Genetic diseases in dogs have been with us for a long time. In fact, they probably started when dogs evolved mony millenia ago. Because dogs are biologic mechanisms, as are people and all other living things, they are subject to mutations. As a general rule, mutations are negative, that is, they tend to alter some characteristics of the dog that make the animal less able to weather variations in the enviroment. Some mutations occur in various tissues of the body but do not involve the reproductive cells. These are called SOMATIC MUTATIONS. They may do harm to the body - for instance, cause a cancer to develop - but are not passed on to the next generation.
While in general, mutations are harmful, they are clearly not all harmful, some mutations, were selected for by the early breeders, hundreds of years ago, perhps even thousands of years ago. While we do not know for certain what type of coat the original dog had, we now know there are many variations available genetically, such as wavy, curly, wiry, long, short and even no coat as can be seen in the Chinese Crested. Some of these coat variations were used as a basis for a breed, such as the German Wire-haired dachshund or curly-coated retrievers, although they are not the only basis for these breeds. No matter what is thought about coats in general, it is known the original dogs could not have all these variations. So over the years, mutations occured in the coat genes, causing the variations that we see today. Breeders then selected for coat types they liked and stabilised them by inbreeding to form the more or less uniform coats we see today. The same things happened with eye colour, ear type, coat colour, height, weight and all the other characteristics that allow us to distinguish one breed from another and that distinguish each breeed from the original dog, however the original dog may have looked. In other words these are collections of beneficial mutations that breeders put together and stabilized to form the 400 or 500 distinct breeds known in the world tody.
Sometimes it is easy to tell whether a condition is genetic, but at other times, especiially if there are only one or two cases, it is very difficult to determine whether it is or not and in the final analysis you may not be able to state with certainty that a trait is genetic in origin. For traits that repeatedly occur within a breed the first question to ask is 'is it familial?'. While htere are many situations in which a disorder occurs in multiple members of a litter, in most instances, ths disoprder will not recur in spaced litters unless it is genetic. Genetic traits must follow family lines, and they do occur in multiple, widely-spaced litters. So if a defect occurs among the dogs in your kennel or breeding lines, you must sure the diagnosis is accurate.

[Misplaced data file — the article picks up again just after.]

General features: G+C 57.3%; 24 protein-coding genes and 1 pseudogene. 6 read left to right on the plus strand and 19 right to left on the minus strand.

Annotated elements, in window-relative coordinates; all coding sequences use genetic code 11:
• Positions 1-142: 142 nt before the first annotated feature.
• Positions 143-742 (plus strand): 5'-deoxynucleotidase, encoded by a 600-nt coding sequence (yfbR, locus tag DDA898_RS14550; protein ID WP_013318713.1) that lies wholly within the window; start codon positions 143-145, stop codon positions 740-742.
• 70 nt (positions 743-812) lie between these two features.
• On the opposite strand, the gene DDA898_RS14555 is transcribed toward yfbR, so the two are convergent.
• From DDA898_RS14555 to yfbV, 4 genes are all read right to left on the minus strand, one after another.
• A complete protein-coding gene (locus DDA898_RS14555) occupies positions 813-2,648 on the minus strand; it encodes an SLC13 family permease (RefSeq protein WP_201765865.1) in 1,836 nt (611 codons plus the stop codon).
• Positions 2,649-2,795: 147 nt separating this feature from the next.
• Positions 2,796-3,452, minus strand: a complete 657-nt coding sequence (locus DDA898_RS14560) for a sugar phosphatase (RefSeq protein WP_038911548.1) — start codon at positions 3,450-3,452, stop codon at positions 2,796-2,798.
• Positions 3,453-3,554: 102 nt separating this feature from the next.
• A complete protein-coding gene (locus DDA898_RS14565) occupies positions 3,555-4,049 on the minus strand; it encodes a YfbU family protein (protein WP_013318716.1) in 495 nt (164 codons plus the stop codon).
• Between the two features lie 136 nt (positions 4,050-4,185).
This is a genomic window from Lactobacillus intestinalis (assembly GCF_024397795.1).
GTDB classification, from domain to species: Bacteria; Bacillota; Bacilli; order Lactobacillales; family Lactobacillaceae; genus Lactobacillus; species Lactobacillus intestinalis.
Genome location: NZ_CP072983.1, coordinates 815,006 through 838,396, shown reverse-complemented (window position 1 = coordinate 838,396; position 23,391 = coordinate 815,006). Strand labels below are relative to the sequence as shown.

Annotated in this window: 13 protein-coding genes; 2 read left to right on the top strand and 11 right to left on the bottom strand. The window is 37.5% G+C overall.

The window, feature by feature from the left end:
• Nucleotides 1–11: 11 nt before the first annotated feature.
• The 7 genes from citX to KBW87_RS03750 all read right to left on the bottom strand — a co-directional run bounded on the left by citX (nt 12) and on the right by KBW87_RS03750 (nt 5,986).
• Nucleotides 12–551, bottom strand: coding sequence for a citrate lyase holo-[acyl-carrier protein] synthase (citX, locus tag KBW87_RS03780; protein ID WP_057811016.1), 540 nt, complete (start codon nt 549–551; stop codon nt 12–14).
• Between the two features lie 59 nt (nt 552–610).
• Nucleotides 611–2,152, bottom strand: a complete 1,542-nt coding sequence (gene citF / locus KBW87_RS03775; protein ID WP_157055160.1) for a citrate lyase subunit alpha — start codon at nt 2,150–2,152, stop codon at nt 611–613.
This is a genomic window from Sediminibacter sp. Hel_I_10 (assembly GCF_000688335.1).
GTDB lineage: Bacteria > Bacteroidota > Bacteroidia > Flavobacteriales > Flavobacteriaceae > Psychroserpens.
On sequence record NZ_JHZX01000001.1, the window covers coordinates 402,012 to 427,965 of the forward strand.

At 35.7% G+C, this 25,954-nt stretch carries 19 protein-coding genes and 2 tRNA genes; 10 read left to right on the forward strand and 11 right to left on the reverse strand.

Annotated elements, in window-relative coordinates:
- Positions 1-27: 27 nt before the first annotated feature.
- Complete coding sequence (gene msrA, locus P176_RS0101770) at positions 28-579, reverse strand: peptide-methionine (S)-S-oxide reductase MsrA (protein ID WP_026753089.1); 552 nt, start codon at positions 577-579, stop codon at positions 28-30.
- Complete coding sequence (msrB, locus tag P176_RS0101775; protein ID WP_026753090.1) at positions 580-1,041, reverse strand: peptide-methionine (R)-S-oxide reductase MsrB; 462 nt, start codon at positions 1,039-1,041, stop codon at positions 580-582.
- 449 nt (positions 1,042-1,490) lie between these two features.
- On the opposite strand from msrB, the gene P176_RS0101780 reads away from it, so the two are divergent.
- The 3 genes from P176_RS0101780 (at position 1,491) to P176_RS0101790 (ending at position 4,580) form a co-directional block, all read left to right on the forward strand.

If the defect is inhereited in dogs or in other species, then the chances that it is inherited in the affected dogs in your kennel are good. There are of course, PHENOCOPIES - traits that are known to be genetic, but can also be produced by something in the enviroment that tend to confusse the situation. Cleft plate, a defect that occurs in nearly all breeds, is an example of a trait in which phenocopies occur. There are 22 compounds known to cause clweft palate. One of these is an excess of Vitamin A. Other examples are anti-inflammatory drugs like prednisone or prenisolone. If these drugs are given on days 18 through to 21 or are carried over in the body from a slightly earlier treatment, they can cause cleft palate. A trait that occurs in your breed or your breeding lines should be considered to be inherited in your dog unless proven otherwise. Ask yourself whether the MODE of inheritance of the trait is known in your breed, in other breeds or in other species. IOther factors that can cause genetic defects to raise their ugly heads in your dogs athat must be considered are -
If you cant prove that any of the above cause the trait, problems begin to arise. Here is where a veterinarians 'famous' advice to breeders comes into play. 'Dont worry about it - outcross and even if it is genetic, it will go away'. It is this famous advice that has messed up breeds of dogs from time immemorial. Instead of controlling a trait when there are noe or two dogs or one or two families involved, the dogs have been outcrossed and spread the trait throughout the breed.
To prevent serious genetic diseases in dogs, both in pedigrees and crossbreeds, you only need three things to accomplish this task - KNOWLEDGE INFORMATION & HONESTY.
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